Who’s on First? Employer’s Insurer While Driving Home

Trucker Driving to his Home Where Truck is Garaged is Still Working for Employer

INSURERS SHOULD AVOID LITIGATING OVER WHO INSURES WHAT

It should be axiomatic that insurers who both insure the same person should resolve coverage disputes rather than litigate. When two insurers disputed which was required to defend and indemnify an insured they brought about a necessary appeal when they could have, and should have, resolved the dispute directly or with the assistance of Alternative Dispute Resolution like mediation.

Acuity, A Mutual Insurance Company (“Acuity”) preferred to litigate and, after losing,  appealed the decision of the Butler County Court of Common Pleas granting summary judgment to  Great American Assurance Company (“GAAC”). In Great American Assurance Company v. Acuity, A Mutual Insurance Company, et al., 2022-Ohio-501, No. CA2021-08-097,  Court of Appeals of Ohio, Twelfth District, Butler (February 22, 2022) the Court of Appeals resolved the dispute between insurers.

FACTS

This case arose from a vehicular accident between a 2000 Volvo tractor owned by Herb Winsted (“the Truck”) and another motor vehicle. At the time of the accident, Winsted was an independent contractor for Wm. Hafer Drayage Co. (“Hafer”), which is an intermodal trucking company that hauls containers via company drivers and independent contractors.

Pursuant to his independent contractor agreement with Hafer, Winsted provided transportation related services to Hafer and used the Truck to move containers to and from different warehouses. Winsted began exclusively hauling loads for Hafer in 2019, and at the time of the accident, the Truck displayed Hafer’s name and “DOT” number on its door.

Winsted’s Insurance Coverage

Pursuant to Winsted’s independent contractor agreement with Hafer, the Truck was covered by Hafer’s “public liability [and] property damage * * * insurance coverage[.]” At the time of the accident, Hafer was insured with Acuity via a Commercial Auto and Commercial Excess Liability Policy (“the Acuity Policy”). Pursuant to the Acuity Policy, Acuity agreed to injuries caused by an accident and resulting from the ownership, maintenance or use of a covered auto. The parties do not dispute that the Acuity Policy includes the Truck in its schedule of covered autos.

Winsted also obtained a Non-Trucking Liability and Physical Damage Policy from GAAC for the Truck while it was not being operated on behalf of Hafer (“the GAAC Policy”). Obtaining such a policy was a requirement of Winsted’s independent contractor agreement with Hafer. Pursuant to the GAAC Policy, GAAC agreed to provide liability coverage for the Truck as described by Part (II)(A) of the policy.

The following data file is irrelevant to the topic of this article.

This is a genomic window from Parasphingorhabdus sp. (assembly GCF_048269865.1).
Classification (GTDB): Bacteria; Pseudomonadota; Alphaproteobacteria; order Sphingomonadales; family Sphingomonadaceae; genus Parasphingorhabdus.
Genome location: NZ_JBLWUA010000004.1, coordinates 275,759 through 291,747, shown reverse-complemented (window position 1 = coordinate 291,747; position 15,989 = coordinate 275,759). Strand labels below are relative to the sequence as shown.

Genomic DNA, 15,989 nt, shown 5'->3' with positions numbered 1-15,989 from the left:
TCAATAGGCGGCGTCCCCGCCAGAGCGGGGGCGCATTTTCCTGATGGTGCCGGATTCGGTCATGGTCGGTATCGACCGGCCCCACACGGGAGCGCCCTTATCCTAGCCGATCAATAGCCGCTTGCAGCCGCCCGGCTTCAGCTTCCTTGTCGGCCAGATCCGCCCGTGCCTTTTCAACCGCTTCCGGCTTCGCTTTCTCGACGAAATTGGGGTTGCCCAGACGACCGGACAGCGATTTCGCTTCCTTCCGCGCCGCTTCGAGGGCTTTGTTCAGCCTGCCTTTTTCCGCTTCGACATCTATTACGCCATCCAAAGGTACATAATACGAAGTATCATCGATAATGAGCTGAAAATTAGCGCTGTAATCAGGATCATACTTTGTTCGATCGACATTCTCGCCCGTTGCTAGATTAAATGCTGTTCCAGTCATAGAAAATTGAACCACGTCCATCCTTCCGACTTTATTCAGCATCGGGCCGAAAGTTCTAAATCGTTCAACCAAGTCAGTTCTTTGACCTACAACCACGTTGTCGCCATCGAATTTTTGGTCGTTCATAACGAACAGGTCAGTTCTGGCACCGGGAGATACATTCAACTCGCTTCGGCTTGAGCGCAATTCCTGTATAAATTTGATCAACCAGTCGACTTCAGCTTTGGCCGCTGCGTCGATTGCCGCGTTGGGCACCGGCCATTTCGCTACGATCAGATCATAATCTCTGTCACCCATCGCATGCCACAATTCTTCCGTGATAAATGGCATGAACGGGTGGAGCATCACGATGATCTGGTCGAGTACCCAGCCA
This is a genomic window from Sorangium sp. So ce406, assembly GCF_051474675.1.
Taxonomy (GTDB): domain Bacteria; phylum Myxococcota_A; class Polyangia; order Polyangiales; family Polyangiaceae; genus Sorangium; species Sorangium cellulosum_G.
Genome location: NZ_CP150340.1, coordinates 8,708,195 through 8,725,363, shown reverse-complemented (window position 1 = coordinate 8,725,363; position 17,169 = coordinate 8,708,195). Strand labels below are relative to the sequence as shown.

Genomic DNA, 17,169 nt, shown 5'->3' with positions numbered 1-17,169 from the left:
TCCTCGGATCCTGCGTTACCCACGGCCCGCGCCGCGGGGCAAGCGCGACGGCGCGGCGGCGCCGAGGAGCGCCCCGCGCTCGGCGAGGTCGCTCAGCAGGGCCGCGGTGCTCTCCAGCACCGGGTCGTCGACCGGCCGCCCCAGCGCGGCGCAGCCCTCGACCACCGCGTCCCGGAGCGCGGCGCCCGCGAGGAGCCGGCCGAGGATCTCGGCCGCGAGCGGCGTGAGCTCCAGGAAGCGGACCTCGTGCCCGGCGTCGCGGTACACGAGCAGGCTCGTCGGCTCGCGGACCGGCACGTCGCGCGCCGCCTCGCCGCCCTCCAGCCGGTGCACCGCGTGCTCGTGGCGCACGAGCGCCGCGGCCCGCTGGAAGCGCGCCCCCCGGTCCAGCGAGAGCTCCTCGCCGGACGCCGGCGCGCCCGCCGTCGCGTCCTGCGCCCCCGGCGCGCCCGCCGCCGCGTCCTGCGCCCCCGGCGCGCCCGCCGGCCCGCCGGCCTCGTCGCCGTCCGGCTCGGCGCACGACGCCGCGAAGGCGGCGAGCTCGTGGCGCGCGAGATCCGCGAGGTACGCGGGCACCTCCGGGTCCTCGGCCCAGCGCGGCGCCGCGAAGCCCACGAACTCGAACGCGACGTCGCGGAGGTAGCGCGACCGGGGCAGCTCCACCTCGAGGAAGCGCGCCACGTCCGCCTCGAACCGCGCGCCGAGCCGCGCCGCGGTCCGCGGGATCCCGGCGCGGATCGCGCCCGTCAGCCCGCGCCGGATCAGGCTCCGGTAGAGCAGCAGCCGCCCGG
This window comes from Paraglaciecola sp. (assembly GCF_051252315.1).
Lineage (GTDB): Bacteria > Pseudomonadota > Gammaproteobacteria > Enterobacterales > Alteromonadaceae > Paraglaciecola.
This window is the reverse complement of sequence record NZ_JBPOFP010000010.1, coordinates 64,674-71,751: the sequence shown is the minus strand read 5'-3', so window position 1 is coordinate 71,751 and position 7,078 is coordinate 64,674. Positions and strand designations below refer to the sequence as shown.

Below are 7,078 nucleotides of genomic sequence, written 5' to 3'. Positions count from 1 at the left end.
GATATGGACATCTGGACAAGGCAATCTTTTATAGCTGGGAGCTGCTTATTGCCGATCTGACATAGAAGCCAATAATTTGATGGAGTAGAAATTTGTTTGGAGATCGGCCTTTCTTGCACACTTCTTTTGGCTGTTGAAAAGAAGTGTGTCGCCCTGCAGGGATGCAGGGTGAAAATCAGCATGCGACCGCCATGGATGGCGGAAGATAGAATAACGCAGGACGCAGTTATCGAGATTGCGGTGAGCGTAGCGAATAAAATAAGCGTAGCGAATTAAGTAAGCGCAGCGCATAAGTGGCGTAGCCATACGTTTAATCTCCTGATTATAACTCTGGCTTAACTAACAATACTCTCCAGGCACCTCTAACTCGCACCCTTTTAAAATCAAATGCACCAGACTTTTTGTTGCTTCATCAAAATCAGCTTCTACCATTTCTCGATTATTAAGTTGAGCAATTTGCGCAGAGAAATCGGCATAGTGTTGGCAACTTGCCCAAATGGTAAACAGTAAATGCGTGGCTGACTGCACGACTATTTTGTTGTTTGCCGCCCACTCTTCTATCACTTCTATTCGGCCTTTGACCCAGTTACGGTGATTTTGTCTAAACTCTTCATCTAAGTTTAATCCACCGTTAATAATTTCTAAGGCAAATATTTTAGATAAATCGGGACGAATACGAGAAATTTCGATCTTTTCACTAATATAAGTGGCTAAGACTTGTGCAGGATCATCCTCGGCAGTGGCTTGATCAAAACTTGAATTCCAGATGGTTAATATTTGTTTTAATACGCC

Winsted’s Business for Hafer and the Day of the Accident

While working with Hafer, Winsted received his job assignments from Hafer’s dispatcher.  After completing his final assignment of the day, Winsted would either proceed to the Hafer shipping yard (“the shipping yard”), or go directly to his home. Winsted typically began and ended his workday with the Truck at his home.

On October 4, 2019, the date of the accident,  Winsted informed dispatch that he had completed a delivery, but still had a chassis. At that point, dispatch instructed Winsted to return to the shipping yard to return the chassis. The location of Winsted’s final delivery was approximately two or three miles from the Hafer shipping yard. Upon arriving at the shipping yard, Winsted returned the chassis and submitted his weekly paperwork to the dispatcher.  On his way home, Winsted stopped at Ollie’s Bargain Outlet (“Ollie’s”), where his wife was working at the time, and purchased blue jeans. After leaving Ollie’s, Winsted continued his customary route home, stopping for fuel at a Marathon gas station on the way. The accident occurred after Winsted left the Marathon gas station, around 5:00 p.m., and on Winsted’s typical route home from the shipping yard.

After purchasing fuel, Winsted continued on Hamilton Cleves Road, as he would have on a typical drive home. Approximately five to seven minutes from Winsted’s home, at the intersection of Cincinnati Brookville Road and Brown Farm Drive, Winsted collided with another vehicle, allegedly causing harm to the vehicle’s minor passengers. Thus, despite the brief departures and returns to his normal route, Winsted’s drive home from the shipping yard was the same route he would have typically taken at the end of a workday.